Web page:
Louisiana National Guard personnel seeking benefits for same-sex spouses will have an easier time filing the requests, despite a state refusal to let its workers process the paperwork.
Panthers coach Ron Rivera sees one potential flaw with his team's stellar defensive play so far this season. "Apparently we like to bite on the double moves," Rivera said.
Computer hackers may have gained access to the personal information of thousands of Louisiana residents who use debit cards issued by JPMorgan Chase for three state agencies, authorities said Wednesday.
Jim Purcell, who has been in the job since February 2011, notified the Board of Regents about his decision at its monthly meeting.
Hushed plans for a commercial development along the Louisiana Avenue portion of the Holy Rosary campus put the future of longtime tenant EarthShare Gardens in jeopardy.
If a recent advertisement in The Daily Advertiser is any indication, speculation the local daily will be implementing the “Butterfly Project” could be more of a reality than the Gannett-owned paper’s top execs are willing to admit.
Mettenberger injured his left knee while unloading a 32-yard completion in the fourth quarter of No. 14 LSU's 31-27 victory over Arkansas last Friday, and LSU coach Les Miles confirmed the severity of the injury on Wednesday.
An ordinance to phase out a 2 percent rebate to Lafayette merchants for collecting and remitting on time sales taxes cleared the City-Parish Council by a 6-3 vote.
Louisianans are the fourth most likely to use profanity yet also the fourth most likely to be courteous. So, please, just kiss my a** ... if it’s not too much trouble.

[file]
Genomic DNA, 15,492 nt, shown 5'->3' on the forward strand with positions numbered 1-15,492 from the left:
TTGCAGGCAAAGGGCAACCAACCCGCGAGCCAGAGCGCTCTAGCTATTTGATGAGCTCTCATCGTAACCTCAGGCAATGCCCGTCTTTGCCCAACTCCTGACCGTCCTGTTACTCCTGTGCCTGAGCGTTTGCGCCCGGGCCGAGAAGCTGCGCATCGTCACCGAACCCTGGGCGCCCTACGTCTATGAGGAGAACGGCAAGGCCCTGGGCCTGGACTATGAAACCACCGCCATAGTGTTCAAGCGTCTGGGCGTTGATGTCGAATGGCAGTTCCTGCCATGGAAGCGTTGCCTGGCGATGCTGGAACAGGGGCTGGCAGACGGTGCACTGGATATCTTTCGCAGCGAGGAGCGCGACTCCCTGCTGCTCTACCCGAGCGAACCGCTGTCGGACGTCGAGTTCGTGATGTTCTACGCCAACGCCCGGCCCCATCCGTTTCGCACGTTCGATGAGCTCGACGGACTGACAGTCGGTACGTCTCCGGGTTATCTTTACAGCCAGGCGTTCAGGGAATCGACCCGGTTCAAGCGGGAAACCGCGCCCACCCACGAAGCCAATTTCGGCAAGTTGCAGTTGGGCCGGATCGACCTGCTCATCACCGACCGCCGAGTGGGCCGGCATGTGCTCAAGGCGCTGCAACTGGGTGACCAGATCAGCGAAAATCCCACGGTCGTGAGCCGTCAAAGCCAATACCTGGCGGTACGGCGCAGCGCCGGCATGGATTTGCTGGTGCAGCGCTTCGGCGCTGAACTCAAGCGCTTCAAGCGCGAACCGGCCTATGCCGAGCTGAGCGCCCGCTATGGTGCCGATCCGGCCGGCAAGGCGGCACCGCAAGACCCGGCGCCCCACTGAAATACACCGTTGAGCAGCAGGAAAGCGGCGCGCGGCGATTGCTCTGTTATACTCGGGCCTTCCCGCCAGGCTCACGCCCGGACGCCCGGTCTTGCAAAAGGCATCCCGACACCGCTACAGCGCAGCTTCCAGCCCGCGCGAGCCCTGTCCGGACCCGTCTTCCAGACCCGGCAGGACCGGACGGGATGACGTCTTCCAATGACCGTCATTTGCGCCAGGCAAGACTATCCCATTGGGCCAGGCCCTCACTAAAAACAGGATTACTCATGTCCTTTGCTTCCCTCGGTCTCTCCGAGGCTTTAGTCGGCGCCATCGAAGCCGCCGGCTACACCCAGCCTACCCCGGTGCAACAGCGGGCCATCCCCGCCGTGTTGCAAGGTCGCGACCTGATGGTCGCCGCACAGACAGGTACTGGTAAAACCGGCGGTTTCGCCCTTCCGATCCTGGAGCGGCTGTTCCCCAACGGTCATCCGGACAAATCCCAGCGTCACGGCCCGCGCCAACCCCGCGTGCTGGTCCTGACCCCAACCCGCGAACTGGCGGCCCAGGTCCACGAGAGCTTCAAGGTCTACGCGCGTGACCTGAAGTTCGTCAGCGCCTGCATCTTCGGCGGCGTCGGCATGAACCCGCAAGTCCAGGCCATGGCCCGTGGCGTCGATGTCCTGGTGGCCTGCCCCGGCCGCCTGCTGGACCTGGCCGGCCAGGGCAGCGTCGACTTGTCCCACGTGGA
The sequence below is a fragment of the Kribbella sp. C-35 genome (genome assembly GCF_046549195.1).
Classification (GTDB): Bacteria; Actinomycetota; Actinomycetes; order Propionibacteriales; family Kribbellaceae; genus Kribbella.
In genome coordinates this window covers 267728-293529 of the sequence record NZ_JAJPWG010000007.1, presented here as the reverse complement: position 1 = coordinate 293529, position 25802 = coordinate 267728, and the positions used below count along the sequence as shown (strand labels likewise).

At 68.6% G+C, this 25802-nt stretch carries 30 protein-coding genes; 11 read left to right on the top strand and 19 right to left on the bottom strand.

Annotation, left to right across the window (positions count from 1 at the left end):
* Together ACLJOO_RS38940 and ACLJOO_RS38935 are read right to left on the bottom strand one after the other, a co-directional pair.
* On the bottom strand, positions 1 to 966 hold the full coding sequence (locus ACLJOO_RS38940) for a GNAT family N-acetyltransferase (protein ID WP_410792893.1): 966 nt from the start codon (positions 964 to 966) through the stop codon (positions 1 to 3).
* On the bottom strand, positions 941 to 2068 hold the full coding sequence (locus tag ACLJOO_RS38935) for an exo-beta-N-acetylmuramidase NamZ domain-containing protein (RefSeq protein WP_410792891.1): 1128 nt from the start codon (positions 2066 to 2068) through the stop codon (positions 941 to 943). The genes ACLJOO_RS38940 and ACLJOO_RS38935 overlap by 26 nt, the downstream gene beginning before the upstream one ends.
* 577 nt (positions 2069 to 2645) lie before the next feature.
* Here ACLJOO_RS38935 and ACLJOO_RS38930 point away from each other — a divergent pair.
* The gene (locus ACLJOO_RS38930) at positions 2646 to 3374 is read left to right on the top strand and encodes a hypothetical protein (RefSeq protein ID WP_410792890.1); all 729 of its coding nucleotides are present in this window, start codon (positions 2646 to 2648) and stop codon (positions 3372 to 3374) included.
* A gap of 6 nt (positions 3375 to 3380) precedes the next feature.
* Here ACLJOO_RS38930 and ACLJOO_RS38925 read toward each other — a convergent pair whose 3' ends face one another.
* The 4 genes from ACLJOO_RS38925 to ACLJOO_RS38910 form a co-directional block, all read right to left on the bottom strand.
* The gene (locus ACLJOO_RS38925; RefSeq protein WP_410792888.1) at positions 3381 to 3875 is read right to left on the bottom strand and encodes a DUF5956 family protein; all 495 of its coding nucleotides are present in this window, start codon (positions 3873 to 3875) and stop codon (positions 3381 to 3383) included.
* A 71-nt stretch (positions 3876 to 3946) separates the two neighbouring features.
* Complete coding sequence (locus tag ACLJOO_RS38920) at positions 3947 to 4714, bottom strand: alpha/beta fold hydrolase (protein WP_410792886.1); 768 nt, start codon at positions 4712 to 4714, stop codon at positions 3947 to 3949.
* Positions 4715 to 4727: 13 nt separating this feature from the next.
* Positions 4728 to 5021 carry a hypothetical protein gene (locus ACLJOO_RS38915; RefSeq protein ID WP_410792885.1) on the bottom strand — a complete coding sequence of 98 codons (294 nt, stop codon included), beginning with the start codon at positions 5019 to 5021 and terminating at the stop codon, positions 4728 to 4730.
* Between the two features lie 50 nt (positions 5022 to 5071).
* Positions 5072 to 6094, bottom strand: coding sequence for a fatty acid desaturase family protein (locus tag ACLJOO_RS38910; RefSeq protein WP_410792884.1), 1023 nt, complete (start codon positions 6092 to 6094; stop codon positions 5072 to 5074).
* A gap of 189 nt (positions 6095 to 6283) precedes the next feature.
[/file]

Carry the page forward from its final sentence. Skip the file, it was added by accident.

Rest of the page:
The state Coastal Protection and Restoration Authority voted Tuesday to authorize two lawsuits against the U.S. Army Corps of Engineers.
A long night on the field in Seattle got even worse off of it, and now the Saints are operating on a compressed time-frame as they brace for surging Carolina with first place in the NFC South at stake.
Public school letter grades, teacher evaluations and student promotion won't be affected by Louisiana's shift to more rigorous educational standards for two years, the state's top school board decided Tuesday.
Vitter told The Associated Press that he is sending an email to supporters Wednesday and is in discussions with his family about the possibility.
The Ragin' Cajuns go for New Orleans Bowl three-peat, this time against the Tulane Green Wave, which is making its first postseason appearance since the Hawaii Bowl in 2002.
Louisiana has joined four other states in filing a so-called “friend of the court” brief in support of Mississippi’s lawsuit against the federal government over new flood insurance rates set to go into effect.
Kerry Wayne Bertrand was charged Monday for the alleged killing of his stepdaughter, Skylar Lee Credeur, a UL Lafayette chemistry major found dead in the bathtub of her family home in August.
Louisiana's state school board is considering a two-year delay for some consequences tied to the phase-in of more rigorous educational standards, called Common Core, at public schools.